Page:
In the last few days they surveyed a huge cave 6977 km long, which Ankcorn disliked because of its smell. Afterwards they found another, smaller cave in which Houghton could manage to sleep; but unfortunately Ankcorn smelled a rat, and stayed awake. In trying to catch the rat, Gregson smashed open his arm. Shewell was a problem to the very end. He fell in love with a local girl and the others had to dictate the letters to his fiancée. When the time came to go the others bundled him with difficulty into a bus for the airport.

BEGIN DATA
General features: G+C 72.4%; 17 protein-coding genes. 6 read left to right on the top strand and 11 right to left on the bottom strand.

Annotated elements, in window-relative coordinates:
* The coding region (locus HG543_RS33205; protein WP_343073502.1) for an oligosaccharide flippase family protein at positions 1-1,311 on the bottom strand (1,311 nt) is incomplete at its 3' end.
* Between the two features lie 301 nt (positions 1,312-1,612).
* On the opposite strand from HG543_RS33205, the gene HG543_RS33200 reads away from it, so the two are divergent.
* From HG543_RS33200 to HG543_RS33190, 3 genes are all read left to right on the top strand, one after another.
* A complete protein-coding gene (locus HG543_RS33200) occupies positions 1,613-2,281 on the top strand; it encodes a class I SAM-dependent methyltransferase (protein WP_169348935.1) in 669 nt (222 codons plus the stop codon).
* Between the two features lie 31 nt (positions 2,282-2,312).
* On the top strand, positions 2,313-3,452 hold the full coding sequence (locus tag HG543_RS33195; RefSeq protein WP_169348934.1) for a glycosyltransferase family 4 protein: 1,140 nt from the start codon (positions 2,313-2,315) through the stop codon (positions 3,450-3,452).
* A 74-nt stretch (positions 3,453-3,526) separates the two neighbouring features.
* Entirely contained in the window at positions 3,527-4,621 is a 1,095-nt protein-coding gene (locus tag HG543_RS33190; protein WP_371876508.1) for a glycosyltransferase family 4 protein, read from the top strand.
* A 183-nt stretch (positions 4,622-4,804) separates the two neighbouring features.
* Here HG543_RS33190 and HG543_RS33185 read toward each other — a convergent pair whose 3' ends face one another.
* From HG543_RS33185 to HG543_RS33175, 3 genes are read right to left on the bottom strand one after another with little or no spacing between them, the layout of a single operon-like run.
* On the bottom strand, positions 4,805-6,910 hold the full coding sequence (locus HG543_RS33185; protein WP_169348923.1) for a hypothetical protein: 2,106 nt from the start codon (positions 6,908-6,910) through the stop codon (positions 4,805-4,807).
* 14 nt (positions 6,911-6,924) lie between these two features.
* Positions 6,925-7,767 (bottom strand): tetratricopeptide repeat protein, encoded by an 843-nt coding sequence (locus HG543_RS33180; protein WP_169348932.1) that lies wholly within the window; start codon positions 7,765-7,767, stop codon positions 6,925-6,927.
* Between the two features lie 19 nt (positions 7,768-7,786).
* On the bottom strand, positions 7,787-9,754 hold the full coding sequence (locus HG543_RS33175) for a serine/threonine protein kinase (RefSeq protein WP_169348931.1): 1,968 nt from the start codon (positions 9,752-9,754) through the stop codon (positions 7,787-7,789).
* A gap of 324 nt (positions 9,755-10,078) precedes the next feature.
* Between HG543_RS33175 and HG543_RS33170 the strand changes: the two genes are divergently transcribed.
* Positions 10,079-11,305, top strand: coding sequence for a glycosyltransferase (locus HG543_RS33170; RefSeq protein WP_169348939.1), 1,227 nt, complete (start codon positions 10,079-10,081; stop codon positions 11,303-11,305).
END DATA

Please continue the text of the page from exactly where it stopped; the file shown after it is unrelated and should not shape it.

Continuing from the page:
On the journey home the team had to wait for fours hours at Karachi in order to get into a room with a dented spittoon and a lizard. There they said goodbye to Ankcorn, who went off for four days in Karachi town, in which he caught four kinds of chronic diarrhoea and typhoid. Despite severe temptation, however, that was all he caught. Back in Britain, hot baths removed most of the guano and sun tan, and revived Houghton, who by now was complaining of the cold.